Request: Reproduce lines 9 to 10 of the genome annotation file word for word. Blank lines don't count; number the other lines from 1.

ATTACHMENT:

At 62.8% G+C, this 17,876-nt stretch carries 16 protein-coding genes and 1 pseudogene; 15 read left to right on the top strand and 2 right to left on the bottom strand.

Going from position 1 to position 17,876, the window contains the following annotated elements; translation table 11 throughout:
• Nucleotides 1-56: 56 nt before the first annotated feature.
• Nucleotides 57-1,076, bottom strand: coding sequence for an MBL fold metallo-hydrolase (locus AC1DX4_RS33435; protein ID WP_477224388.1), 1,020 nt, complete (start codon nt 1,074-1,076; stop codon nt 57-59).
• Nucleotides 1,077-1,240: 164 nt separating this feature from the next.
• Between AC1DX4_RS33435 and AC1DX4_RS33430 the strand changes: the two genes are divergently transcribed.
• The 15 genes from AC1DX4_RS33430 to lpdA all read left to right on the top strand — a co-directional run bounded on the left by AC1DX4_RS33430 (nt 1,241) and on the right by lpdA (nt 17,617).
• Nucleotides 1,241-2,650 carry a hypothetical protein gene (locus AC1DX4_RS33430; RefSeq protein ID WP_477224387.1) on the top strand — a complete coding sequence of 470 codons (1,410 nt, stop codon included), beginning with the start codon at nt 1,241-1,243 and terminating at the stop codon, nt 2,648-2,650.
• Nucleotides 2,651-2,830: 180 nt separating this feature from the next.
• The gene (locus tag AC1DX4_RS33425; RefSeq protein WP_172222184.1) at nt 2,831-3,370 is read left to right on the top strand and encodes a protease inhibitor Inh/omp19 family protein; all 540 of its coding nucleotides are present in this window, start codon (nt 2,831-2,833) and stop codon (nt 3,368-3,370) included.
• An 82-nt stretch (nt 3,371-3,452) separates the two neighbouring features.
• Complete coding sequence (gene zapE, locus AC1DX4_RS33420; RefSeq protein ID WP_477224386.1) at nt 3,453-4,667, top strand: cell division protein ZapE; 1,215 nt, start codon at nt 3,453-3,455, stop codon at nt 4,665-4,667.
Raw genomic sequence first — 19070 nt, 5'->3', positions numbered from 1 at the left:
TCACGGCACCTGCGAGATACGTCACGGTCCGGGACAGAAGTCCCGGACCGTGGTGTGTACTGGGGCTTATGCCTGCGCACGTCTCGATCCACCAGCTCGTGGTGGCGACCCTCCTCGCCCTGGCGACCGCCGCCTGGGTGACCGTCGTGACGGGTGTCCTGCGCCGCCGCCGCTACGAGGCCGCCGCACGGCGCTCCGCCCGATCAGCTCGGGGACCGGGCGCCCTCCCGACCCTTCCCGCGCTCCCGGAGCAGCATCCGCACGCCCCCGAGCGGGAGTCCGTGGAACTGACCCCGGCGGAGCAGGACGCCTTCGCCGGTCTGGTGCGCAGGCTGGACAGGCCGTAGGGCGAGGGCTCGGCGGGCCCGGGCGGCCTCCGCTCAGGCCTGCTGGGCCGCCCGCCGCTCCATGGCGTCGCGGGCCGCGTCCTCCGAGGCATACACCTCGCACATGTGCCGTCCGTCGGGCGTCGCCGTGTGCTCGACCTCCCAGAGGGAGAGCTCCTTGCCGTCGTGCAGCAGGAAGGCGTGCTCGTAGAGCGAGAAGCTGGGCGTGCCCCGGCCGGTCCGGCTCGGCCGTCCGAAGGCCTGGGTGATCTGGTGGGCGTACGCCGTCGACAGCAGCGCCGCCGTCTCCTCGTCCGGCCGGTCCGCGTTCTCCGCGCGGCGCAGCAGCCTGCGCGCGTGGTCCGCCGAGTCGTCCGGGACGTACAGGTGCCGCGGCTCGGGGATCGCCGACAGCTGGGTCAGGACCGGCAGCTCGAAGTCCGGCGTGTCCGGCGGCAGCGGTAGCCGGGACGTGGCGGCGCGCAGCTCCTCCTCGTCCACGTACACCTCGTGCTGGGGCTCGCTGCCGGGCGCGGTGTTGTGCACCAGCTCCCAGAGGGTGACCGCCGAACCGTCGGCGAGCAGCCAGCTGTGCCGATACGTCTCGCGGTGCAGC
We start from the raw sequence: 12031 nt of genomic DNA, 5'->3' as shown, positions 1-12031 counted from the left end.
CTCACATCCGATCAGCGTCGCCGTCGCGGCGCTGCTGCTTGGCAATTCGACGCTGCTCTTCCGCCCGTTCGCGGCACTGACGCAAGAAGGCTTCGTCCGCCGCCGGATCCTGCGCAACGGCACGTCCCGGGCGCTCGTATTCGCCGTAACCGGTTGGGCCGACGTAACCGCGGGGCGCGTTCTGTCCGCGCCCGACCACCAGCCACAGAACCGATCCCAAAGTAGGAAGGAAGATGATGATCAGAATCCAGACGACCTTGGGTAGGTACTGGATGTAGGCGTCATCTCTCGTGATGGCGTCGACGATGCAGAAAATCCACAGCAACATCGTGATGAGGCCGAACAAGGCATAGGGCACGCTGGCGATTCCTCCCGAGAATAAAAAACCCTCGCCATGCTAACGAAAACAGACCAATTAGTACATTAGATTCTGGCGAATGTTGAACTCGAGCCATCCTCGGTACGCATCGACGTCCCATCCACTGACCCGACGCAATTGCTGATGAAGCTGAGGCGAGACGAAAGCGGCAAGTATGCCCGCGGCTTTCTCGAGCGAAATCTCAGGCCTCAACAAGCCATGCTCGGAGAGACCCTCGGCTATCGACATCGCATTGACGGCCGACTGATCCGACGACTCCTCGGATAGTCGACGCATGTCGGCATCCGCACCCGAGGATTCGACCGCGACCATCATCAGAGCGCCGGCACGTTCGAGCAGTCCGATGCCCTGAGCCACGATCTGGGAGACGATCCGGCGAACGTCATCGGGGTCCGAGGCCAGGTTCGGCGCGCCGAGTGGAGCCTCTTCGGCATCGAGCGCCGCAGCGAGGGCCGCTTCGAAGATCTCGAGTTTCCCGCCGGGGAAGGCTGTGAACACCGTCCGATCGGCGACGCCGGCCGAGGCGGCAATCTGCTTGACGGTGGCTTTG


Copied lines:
• Nucleotides 2,651-2,830: 180 nt separating this feature from the next.
• The gene (locus tag AC1DX4_RS33425; RefSeq protein WP_172222184.1) at nt 2,831-3,370 is read left to right on the top strand and encodes a protease inhibitor Inh/omp19 family protein; all 540 of its coding nucleotides are present in this window, start codon (nt 2,831-2,833) and stop codon (nt 3,368-3,370) included.